• Tell your friends. Word of mouth is a great way to get new readers involved. Some of my friends who have converted over to using the Aerobie AeroPress have sent their co-workers or friends here to learn more about the nifty coffee making device. Any additional readers you could send over would be much appreciated.
  • So, about the policy change: for almost six years I was reluctant to put any advertising to the site. I wanted people to read my reviews and know that I didn’t receive any compensation for the item I was writing about. I was hesitant when Google released their AdSense program. I was concerned that any negative review I wrote would have an ad from the very company I was panning. I was super concerned about my SentryPro XFC post. I thought it would be tacky for a Sergeant ad to appear after hundreds of people talked about their pets suffering from a terrible product.

    Google allows me to block certain categories or specific sites from being advertised. For example, you won’t see any religious, political, or adult-oriented ads on the site. You also won’t see any from Sergeant.

    So far so good, but there’s always a chance that something will slip by. Please email me at drfaulken@gmail.com if you see a questionable ad.

    Hopefully adding AdSense will help defray the costs of hosting the site. I don’t expect to ever make any money on this site, but every little bit helps. Thanks for reading Gibberish, and thanks for your support for almost six years.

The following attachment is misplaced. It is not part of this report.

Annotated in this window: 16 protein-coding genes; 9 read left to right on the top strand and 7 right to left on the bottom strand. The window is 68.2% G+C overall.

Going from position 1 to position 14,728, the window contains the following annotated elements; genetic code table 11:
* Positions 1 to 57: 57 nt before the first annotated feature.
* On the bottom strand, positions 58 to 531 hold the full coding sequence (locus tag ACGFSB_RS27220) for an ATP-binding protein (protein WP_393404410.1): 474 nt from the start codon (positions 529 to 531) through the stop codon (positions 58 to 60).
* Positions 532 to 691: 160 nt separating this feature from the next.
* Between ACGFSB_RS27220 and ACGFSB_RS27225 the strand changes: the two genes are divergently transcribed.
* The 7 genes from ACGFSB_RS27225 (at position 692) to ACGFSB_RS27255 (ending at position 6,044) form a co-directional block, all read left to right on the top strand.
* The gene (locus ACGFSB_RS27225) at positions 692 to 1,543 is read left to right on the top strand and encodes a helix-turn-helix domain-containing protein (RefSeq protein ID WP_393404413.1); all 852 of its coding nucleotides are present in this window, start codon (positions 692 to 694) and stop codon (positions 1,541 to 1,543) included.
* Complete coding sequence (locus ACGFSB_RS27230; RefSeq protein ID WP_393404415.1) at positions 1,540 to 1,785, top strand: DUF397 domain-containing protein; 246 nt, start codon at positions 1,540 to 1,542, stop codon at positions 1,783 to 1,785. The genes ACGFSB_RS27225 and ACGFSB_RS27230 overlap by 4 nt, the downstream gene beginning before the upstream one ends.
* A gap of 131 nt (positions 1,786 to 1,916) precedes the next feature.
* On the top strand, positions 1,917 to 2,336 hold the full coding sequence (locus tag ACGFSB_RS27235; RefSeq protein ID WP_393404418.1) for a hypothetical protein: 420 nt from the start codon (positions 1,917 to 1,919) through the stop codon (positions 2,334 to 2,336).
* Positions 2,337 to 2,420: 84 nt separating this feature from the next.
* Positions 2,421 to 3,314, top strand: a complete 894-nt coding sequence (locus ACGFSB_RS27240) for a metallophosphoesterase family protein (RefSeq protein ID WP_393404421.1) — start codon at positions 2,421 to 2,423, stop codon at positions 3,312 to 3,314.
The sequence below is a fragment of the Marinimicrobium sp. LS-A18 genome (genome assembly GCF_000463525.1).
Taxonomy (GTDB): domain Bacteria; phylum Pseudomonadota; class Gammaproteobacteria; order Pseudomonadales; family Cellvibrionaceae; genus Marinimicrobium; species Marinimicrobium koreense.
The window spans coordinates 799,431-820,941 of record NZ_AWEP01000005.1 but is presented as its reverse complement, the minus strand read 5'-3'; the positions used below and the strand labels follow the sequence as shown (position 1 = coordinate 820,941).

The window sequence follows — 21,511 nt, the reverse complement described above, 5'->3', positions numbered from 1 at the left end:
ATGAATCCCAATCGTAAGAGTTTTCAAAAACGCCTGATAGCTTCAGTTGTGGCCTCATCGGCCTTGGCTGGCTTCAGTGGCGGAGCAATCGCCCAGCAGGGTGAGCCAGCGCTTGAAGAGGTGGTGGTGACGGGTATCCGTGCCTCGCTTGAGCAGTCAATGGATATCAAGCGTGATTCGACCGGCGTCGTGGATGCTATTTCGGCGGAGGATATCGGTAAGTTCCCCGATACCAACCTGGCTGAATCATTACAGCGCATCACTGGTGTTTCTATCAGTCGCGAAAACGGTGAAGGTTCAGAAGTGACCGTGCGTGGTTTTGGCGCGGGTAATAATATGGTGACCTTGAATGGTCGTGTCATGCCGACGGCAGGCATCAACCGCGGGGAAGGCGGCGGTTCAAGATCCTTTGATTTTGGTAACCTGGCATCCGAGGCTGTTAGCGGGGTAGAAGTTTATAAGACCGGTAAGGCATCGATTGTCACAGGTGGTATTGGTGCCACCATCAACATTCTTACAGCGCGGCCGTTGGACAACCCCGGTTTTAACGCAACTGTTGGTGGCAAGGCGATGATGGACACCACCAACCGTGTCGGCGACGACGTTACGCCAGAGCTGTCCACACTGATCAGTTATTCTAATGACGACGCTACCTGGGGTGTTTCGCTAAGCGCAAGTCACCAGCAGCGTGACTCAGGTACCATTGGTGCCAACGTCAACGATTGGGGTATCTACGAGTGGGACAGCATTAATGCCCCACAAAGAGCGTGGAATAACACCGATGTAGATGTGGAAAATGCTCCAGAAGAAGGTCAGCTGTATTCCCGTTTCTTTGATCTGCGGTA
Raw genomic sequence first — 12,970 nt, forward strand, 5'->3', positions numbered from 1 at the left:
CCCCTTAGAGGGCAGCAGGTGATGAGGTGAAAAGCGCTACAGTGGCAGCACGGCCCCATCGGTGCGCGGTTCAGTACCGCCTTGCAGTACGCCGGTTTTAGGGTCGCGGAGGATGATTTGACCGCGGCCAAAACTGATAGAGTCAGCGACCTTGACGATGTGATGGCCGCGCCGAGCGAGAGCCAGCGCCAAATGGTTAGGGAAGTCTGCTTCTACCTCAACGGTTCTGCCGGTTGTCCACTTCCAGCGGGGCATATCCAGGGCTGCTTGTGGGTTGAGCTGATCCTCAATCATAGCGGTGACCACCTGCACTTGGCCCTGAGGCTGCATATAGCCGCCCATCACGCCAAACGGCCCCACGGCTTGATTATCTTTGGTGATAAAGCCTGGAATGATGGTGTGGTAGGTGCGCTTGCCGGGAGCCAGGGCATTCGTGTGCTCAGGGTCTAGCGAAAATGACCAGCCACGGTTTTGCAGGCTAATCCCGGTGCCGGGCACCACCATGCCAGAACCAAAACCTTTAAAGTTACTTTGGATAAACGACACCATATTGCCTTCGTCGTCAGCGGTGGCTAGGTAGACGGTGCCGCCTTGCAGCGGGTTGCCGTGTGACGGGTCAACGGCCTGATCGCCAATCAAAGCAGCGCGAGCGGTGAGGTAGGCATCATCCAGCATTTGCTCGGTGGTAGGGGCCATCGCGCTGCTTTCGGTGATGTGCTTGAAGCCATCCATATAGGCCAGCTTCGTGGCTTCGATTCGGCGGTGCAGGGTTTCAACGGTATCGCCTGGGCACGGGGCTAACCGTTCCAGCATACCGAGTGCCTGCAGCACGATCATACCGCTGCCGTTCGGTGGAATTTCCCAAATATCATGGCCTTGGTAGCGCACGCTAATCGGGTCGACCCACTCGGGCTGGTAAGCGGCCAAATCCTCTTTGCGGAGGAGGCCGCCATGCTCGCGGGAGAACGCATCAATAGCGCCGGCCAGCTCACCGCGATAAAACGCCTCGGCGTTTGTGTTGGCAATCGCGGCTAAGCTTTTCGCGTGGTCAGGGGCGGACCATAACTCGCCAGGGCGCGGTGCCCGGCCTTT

[edit, December 11, 2011] My blog and image server are now hosted with KnownHost. They do not have an easy way to accept donations, so I removed the hosting donation option from the bullet list. Thank you to those who contributed to the server hosting fund, it is by far my biggest monthly expense.

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3 Comments on "How to Help Gibberish, and a Policy Change"

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  1. Jenner says:

    I like the objectivity either paying retail or returning a “free” item provides. Consumer Reports I believe still pays retail and I don’t think they review loaned items. I remember in high school becoming aware that national spokespeople for a product had to actually use the product. That meant Joe Dimaggio got a free Mr. Coffee coffee pot, James Garner got a free Polaroid camera and Ricardo Montalbán got a free Cordoba, complete with Corinthian leather, or at least the use of one. I don’t know if that is true today. Probably is.